OCaml Hacking Day in Chennai!

by Isabella Leandersson on Nov 9th, 2023

It is a truth universally acknowledged, that a programmer in possession of a free Saturday afternoon must be in want of a good old OCaml hacking session. To address this pressing need, we recently hosted another OCaml Hacking Day event – this time at our Tarides India office in Chennai. We had a total of twelve hackers with varying levels of experience participating. Everyone gathered for talks, snacks, mingling, and most excitingly some hands-on hacking!

A Talk and a Welcome

People began to arrive at the office at 14.30, getting themselves situated in the dining room (probably admiring all the beautiful plants on the way). To kick things off, KC Sivaramakrishnan gave a talk welcoming the participants and introducing them to OCaml and Tarides.

KC is sitting on a bar stool with his laptop open in front of him on the right hand side of the image. He is speaking and making a gesture with his hands, looking to his right towards his presentation slide. The slide is at the centre of the image, and it says OCaml Hacking Today with some smaller bullet points beneath the heading. There are two other people in the image also looking at the presentation slide, both sitting on chairs on the right hand side behind KC.

For the uninitiated: we’re a tech company of over 70 people from across the world, in countries including Denmark, Spain, USA, Australia, and Finland. This is in addition to our three main offices in France, India, and the UK. KC further explained how we focus on building robust and high-performing systems in OCaml. In a nutshell, this includes working on big features like OCaml Multicore; the OCaml Platform with build, package, editor, and documentation tooling; cutting-edge technologies like Mirage and SpaceOS; and finally on community-focused projects including OCaml.org and the maintenance of essential OCaml libraries.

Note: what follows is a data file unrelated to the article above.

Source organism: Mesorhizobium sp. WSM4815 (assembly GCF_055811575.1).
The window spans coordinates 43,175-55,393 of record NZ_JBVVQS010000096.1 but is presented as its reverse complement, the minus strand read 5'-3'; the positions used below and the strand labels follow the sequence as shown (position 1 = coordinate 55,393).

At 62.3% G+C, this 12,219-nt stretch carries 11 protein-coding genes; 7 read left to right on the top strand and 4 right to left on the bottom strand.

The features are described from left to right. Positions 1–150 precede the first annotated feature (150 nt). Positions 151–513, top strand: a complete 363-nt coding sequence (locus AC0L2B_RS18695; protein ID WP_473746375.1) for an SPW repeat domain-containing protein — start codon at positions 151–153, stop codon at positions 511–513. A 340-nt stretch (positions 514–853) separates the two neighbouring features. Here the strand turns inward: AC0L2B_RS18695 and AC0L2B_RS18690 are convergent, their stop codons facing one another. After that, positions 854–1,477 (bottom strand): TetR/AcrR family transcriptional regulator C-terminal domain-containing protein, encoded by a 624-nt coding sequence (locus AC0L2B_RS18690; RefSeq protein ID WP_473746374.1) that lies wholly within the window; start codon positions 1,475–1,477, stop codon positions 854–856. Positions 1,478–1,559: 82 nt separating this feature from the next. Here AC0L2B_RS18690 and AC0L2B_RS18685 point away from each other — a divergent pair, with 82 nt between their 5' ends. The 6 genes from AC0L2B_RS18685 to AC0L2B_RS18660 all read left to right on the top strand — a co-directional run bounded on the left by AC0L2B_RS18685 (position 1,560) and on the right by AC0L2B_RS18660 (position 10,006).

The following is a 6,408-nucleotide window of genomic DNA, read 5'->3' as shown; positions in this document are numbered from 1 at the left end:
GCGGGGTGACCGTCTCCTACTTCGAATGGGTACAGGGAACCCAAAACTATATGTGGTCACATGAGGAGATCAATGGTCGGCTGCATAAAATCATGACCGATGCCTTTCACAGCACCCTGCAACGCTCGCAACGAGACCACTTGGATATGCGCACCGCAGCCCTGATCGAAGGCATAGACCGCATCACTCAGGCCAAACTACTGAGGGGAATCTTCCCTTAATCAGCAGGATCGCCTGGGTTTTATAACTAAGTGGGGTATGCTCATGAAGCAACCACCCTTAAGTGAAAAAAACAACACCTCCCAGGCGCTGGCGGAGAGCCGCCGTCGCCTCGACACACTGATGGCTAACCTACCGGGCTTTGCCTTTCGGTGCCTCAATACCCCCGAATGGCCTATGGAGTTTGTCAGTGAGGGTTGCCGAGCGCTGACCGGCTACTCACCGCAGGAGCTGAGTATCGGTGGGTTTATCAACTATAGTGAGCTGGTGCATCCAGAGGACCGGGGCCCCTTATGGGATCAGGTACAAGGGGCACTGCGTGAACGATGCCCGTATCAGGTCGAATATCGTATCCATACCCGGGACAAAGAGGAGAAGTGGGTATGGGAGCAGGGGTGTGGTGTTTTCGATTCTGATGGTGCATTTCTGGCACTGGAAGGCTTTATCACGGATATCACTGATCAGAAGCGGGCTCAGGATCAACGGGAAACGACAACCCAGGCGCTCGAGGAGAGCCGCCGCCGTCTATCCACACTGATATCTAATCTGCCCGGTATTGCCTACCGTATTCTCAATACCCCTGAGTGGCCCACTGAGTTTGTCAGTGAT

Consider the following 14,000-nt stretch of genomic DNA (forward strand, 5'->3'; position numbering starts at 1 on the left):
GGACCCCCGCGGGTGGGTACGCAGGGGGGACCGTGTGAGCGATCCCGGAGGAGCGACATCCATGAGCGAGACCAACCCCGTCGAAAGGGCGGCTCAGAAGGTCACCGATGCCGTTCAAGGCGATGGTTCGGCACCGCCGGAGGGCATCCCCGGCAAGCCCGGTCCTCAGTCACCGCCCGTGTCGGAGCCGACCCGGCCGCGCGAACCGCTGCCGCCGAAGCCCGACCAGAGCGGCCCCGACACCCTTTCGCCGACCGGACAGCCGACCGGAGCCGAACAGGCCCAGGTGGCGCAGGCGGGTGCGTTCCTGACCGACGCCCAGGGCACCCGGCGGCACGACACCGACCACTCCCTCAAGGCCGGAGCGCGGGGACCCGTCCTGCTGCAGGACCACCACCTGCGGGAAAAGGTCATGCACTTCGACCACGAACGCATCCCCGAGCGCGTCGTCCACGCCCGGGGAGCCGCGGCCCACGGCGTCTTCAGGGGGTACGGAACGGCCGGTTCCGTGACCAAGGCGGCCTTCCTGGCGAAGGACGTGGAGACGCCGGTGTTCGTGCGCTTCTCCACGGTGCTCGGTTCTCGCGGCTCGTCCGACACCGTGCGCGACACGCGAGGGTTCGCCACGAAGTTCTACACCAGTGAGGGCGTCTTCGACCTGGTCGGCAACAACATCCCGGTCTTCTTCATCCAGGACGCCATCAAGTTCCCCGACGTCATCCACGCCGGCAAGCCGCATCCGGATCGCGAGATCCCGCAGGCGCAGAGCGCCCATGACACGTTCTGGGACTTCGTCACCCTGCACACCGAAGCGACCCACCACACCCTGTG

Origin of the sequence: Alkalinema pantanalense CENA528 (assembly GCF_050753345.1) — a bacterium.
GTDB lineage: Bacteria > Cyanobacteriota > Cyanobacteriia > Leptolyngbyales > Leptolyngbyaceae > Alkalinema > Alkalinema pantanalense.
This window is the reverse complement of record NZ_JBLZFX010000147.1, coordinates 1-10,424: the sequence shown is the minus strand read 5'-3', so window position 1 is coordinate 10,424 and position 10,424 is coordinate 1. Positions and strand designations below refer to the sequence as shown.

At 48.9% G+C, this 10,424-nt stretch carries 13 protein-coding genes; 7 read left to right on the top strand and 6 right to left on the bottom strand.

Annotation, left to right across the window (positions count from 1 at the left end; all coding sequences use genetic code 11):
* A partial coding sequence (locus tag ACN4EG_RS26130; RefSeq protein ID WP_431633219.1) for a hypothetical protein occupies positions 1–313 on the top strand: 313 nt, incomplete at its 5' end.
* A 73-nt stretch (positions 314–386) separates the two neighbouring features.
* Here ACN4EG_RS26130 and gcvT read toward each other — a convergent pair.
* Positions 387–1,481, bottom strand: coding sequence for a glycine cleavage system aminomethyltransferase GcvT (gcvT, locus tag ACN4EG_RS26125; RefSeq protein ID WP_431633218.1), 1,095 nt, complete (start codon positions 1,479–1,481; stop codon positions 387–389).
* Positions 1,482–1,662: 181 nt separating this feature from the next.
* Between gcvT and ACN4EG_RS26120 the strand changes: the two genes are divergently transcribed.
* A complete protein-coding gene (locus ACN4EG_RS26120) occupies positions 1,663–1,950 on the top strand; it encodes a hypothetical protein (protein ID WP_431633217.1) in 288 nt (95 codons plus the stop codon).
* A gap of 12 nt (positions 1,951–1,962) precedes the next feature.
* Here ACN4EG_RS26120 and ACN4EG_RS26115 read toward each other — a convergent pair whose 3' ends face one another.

With introductions out of the way, KC moved on to the heart of what it means to contribute to open-source projects. He likened it to maintaining a public garden, a useful simile that emphasises the key aspects that make open-source ecosystems successful. In open-source, you need to work collaboratively, balancing the needs and wants of the many with your own interests. Open-source community projects are designed to benefit not just the contributors but also others in the community who may not be part of that particular effort. Projects also (hopefully) outlast just one contributor: as more people join and care about something, it takes on a life of its own. Finally, open-source community projects require that participants allot significant amounts of time toward maintenance.

Public gardens also require a sense of community planning and collective responsibility. No one person can (hopefully) put down a pool or an ice rink in a public park just because they want to, it has to benefit the entire community that uses it. For public gardens to retain their value, a group of people have to take on necessary but unglamorous tasks: weed pulling, leaf raking, bulb planting, and so on. A garden that’s properly maintained and cared for can bring value to an entire community for multiple generations.

This idea is particularly impactful for people who are used to working on code in individual projects that have distinct ‘beginnings’ and ‘ends’ – for example university students who work on things in class. The public garden simile helps us understand the traits that define open-source systems and make them beneficial.